Hillsides Community Blog

Celebrating Foster Care Month: How One Little Girl Found her `Forever Family’

Hillsides is dedicated to the goal of creating permanency for the children and youth we serve. For the vast majority of the children, the best pathway is to support their parents and extended family to address any issues that might serve as an obstacle to stability.  There are, however, very sad instances where parents and the families may not be able to provide a safe, nurturing environment for a child.  In these cases, after exhaustive attempts to support the family of origin, parental rights are eventually relinquished and the child becomes available for adoption.

Our affiliation with Bienvenidos has introduced Hillsides to an extraordinary group of foster (also known as resource) families who have enhanced our capacity to support children separated from their parents by providing a welcoming, safe and nurturing home while working towards reunification. Additionally, some of these foster families are available to adopt if the biological parents and extended families are not able to be reunified with the child. Out of these very challenging situations, these exemplary foster families open their hearts and homes to adopt.Resource Family quote

On our website, you will find the story of a courageous couple who despite their fears that their hopes for a family would be unrealized, welcomed an infant into their home and eventually adopted her as their own. As traumatizing as being separated from parents and community is, the loss can be eased by knowing that you have been chosen to be loved.

The story of Leah and her adoring parents reinforces how hope can spring from hardship.  This wonderful couple is one of a hundred families licensed through the Bienvenidos Foster Care and Adoptions program. Some of these loving families serve as an ally for a child and family while anticipating reunification while others, like the family profiled, are prepared to welcome a child who is vulnerable into their family through adoption.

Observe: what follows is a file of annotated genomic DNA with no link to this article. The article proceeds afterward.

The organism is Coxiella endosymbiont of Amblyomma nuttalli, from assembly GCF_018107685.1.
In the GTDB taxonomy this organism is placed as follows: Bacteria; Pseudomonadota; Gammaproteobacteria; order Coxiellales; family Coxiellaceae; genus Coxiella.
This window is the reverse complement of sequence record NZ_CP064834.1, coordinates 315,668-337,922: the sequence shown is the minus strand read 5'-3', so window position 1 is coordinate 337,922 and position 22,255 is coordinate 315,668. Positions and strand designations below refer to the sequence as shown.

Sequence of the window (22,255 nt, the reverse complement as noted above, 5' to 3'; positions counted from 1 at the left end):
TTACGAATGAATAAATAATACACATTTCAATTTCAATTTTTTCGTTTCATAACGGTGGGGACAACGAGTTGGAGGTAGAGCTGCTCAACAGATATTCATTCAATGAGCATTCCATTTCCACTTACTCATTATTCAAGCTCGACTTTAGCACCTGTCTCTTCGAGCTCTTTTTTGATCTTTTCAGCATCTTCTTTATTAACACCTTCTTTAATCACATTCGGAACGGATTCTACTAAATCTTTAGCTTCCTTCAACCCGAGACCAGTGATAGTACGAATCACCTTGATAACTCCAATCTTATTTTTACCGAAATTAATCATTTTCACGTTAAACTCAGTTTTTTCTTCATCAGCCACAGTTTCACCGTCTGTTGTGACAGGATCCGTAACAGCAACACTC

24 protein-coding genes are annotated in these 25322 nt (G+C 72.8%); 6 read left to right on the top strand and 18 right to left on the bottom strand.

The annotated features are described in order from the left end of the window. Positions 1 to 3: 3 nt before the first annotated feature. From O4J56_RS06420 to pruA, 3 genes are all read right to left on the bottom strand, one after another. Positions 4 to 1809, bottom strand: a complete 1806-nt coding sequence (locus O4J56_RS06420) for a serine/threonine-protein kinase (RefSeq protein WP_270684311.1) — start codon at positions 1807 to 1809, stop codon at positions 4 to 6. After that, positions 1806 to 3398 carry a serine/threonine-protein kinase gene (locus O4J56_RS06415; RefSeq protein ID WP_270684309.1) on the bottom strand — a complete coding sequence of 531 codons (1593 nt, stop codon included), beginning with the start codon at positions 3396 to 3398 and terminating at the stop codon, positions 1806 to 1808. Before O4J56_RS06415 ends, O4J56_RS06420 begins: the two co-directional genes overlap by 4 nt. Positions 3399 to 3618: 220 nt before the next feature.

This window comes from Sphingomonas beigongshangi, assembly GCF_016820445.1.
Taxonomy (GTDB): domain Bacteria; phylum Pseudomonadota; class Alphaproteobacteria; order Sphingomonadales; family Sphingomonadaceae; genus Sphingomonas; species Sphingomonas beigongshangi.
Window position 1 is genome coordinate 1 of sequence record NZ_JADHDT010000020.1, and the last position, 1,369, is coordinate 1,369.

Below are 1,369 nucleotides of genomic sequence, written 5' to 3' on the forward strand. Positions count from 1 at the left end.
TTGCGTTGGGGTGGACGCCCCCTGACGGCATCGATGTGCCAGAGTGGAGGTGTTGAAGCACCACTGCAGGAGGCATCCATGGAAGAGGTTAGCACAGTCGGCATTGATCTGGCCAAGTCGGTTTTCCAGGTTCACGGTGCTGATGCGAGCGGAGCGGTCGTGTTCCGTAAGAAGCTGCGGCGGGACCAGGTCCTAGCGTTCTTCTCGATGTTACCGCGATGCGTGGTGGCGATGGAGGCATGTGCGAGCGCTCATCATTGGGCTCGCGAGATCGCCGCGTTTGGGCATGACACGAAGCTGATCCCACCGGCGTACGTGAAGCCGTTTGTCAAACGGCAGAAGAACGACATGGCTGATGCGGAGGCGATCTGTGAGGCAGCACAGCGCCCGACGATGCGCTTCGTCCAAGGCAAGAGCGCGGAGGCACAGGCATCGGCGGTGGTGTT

May is National Foster Care Month.  In Los Angeles County alone there are currently 18,000 children in foster care in need of a good home whether temporarily or permanently. Parenting requires selflessness and a willingness to sacrifice for the child’s best interest. We are very fortunate to have such generous families who give wholeheartedly to these children separated from their families. The need is great to secure many more foster families.  Please consider joining the ranks of such remarkable families and become a foster parent. For more information, please email fostercarerecruitment@bienvenidos.org or call 1-800-828-5683.

Why We Need to Make Our Voices Heard During Mental Health Awareness Month

Mental health advocacy quote

To say that there is a lot going on in Washington, DC these days is an understatement. Although the most recent events have taken the attention away from efforts to reform access to healthcare, the initiative that was passed by the House of Representatives and now forwarded to the Senate for consideration represents a development in public policy that potentially will have significant impact on all Americans for generations.

The American Health Care Act proposal places in question a number of provisions of the current Affordable Care Act (ACA) at the discretion of individual states as to the scope of health care coverage. What now is called essential benefits would be affected, including access to mental health care.

Over the last 20 years, advocates, including Hillsides, have pressed for greater access to mental health services, not only because these services are essential to all those we serve but because the availability of these services can create a significant and lasting positive impact. Failure to treat mental health issues often exacerbates chronic physical ailments and jeopardizes the well-being and long-term stability of many. Chronic mental health issues often place clients at risk of harm to themselves and, in some rare instances, of harming others. We have seen the horrific effect of the lack of mental illness treatment in suicide rates and violent exchanges that have left innocent people dead. To remove mental health treatment from the list of essential services to be covered in a health care plan and leave its inclusion to the discretion of individual states is a reckless and short-sighted proposal.  It will only lead to extraordinary disparity in care, limit considerably affordable access to this essential service, and result in needless harm to the mentally ill and our communities in general.